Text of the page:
STATE OF MICHIGAN
COURT OF APPEALS
In re JOHN D. O’HAIR.
JOHN D. O’HAIR,
PAROLE BOARD and DEPARTMENT OF
November 10, 1998
Wayne Circuit Court
LC No. 97-719229 AS
Before: Corrigan, C.J., and MacKenzie and R. P. Griffin*, JJ.
Plaintiff, the Wayne County prosecutor, appeals as of right from an order dismissing his complaint for superintending control. We affirm.
Plaintiff brought this action to obtain an order requiring defendants, the Department of Corrections and the Parole Board, to allow plaintiff to intervene as a party in parole revocation proceedings in cases where the Parole Board is considering revocation based on a parolee’s alleged commission of a felony. It is plaintiff’s contention that, in instances where there are several years remaining in the re-offending parolee’s maximum sentence for the paroled offense, it would be more expedient for the Parole Board to rescind parole and order a lengthy period before the offender would again be considered for parole than it would be to prosecute the new offense. The circuit court dismissed plaintiff’s complaint, concluding that the Parole Board has no clear legal duty to allow the prosecutor to intervene as a party in parole revocation proceedings.
Superintending control is an extraordinary remedy, and extraordinary circumstances must be presented to convince a court that the remedy is warranted. 4 Martin, Dean & Webster, Michigan Court Rules Practice (2d ed), p 331. For an order of superintending control to issue,
the plaintiff must show that a clear legal duty has not been performed by the defendant. Beer v Fraser Civil Service Comm, 127 Mich App 239, 242; 338 NW2d 197 (1983). The grant or denial of an order of superintending control is within the sound discretion of the court considering the matter. In re Goehring, 184 Mich App 360, 366; 457 NW2d 375 (1990). Absent an abuse of discretion, this Court will not disturb the denial of a request for an order of superintending control. Id.
The Parole Board is part of the Department of Corrections. MCL 791.231a; MSA 28.2301(1). MCL 791.234; MSA 28.2304 and MCL 791.235; MSA 28.2305 govern the procedures surrounding parole interviews and the decision to grant or deny parole. Although the statutes no longer expressly so provide, the length of the parole period is generally discretionary with the Parole Board. See Lane v Dep’t of Corrections, 383 Mich 50, 61; 173 NW2d 209 (1970). Under MCL 791.234(7); MSA 28.2304(7), the Parole Board’s decision to grant or deny parole is appealable to the circuit court by the prisoner, the prosecutor, or the victim. See also MCR 7.104(D). The circuit court’s decision, in turn, may be appealed by leave to this Court. MCR 7.104(D)(6).
A prisoner on parole is still in the "legal custody and control" of the Department of Corrections. MCL 791.238(1); MSA 28.2308(1). If a parolee commits a new crime while on parole and the prosecutor opts not to prosecute the new crime, the Department issues a warrant for the return of the parolee. MCL 791.238(1); MSA 28.2308(1). A parolee is entitled to a preliminary probable cause hearing within ten days after arrest for parole violation, MCL 791.239a(1); MSA 28.2309(1)(1), and is entitled to a fact-finding hearing before a member of the Parole Board or a hearing officer within forty-five days of return to prison. MCL 791.240a(1); MSA 28.2310(1). The parolee is entitled to be represented by counsel at the parole revocation hearing. MCL 791.240a(2); MSA 28.2310(1)(2). Additionally, the parolee is entitled to hear the evidence against him or her, to testify and present evidence, and to cross examine witnesses. Id. A parole violation must be established by a preponderance of the evidence, MCL 791.240a(5), (6); MSA 28.2310(1)(5), (6).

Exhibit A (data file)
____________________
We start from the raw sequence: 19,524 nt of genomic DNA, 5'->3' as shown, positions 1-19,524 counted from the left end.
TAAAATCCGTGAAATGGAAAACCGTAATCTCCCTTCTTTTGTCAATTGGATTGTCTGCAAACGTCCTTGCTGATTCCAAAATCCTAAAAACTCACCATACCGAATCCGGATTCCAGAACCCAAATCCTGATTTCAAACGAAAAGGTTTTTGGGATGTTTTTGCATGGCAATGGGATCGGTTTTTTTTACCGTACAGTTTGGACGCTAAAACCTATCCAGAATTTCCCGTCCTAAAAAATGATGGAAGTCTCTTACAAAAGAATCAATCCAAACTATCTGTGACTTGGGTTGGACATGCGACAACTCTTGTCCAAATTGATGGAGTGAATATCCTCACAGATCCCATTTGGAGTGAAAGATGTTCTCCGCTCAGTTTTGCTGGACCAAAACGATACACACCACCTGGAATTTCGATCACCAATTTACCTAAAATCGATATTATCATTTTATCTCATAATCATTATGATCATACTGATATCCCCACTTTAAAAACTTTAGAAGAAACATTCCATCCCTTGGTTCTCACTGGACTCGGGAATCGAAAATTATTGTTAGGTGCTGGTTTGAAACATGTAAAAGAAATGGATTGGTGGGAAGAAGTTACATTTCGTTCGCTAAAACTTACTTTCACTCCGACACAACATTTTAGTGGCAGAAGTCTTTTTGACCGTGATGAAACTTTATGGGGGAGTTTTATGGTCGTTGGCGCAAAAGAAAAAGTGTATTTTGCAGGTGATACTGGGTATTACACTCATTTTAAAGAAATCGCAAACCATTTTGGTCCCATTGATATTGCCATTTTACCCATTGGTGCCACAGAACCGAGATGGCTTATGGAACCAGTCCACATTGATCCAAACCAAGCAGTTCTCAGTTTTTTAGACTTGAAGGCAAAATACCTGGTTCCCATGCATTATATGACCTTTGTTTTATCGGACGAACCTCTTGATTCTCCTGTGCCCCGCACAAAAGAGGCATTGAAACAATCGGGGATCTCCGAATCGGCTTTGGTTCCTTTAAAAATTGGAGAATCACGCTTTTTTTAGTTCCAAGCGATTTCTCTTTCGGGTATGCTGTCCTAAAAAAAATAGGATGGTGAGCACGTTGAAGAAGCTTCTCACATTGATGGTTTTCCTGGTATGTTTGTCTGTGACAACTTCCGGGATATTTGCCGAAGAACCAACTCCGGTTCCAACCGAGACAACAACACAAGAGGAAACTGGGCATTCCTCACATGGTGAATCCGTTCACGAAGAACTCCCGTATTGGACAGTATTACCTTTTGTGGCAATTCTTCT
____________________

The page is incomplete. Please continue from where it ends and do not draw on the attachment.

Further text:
After the hearing, the hearing officer prepares a report and recommendation as to disposition for the Parole Board. MCL 791.240a(5); MSA 28.2310(1)(5). The Board then enters an order either rescinding parole or reinstating it. MCL 791.41; MSA 28.2311. A rescinding order also sets the length of time before the offender will again be eligible for parole. See Wayne Co Prosecutor v Dep’t of Corrections, 451 Mich 569, 583 n 29; 548 NW2d 900 (1996). That time period can range from one day up to the maximum sentence imposed for the original offense, in the discretion of the Board. Id.; MCL 791.238(2); MSA 28.2308(2). Parole revocation proceedings are contested cases under the Administrative Procedures Act (APA), MCL 24.201 et seq.; MSA 3.560(101) et seq., and judicial review of the proceedings is available under the APA. Penn v Dep’t of Corrections, 100 Mich App 532, 537-540; 298 NW2d 756 (1980).
The statutory framework outlined above includes participation by the prosecutor and victim when a prisoner is granted parole. Significantly, however, it does not provide for such participation at parole revocation proceedings. A court must not judicially legislate by adding into a statute provisions that the Legislature did not include. Empire Iron Mining Partnership v Orhanen, 455 Mich 410, 421; 565 NW2d 844 (1997). In the absence of a statutory provision that would permit a prosecutor to participate in parole revocation hearings, the Parole Board had no clear legal duty to allow plaintiff to intervene. Accordingly, we find no abuse of discretion in the circuit court’s decision to deny plaintiff’s request for an order of superintending control.
Plaintiff argues that, even if the statutes governing parole revocation proceedings do not include a provision contemplating a prosecutor’s participation in the proceedings, a right to intervene exists by way of the APA. As explained in LeDuc, Michigan Administrative Law, § 6:16, pp 27-28:
Michigan’s Administrative Procedures Act has no provisions regarding intervention. In the absence of a statute providing some guidance as to who is entitled to participate or intervene in a contested case proceeding, intervention has remained largely the province of individual agency policy and the discretion of administrative hearing judges and officers. These policies may be embodied in rule, but they are more likely revealed by the customs and practices of the agency in conducting contested cases.
Except for the circumstances of clear statutory direction or agency rules about intervention, one seeking to intervene is left with the arguments that can be based on the definition of contested case and parties in the APA and the nature of the interests which may be affected in a particular contested case setting. Basically, the argument that must be made is that the contested case will determine the legal rights, duties, or privileges of the person seeking intervention, and that the person seeking to intervene is properly seeking and entitled of right to be admitted as a party.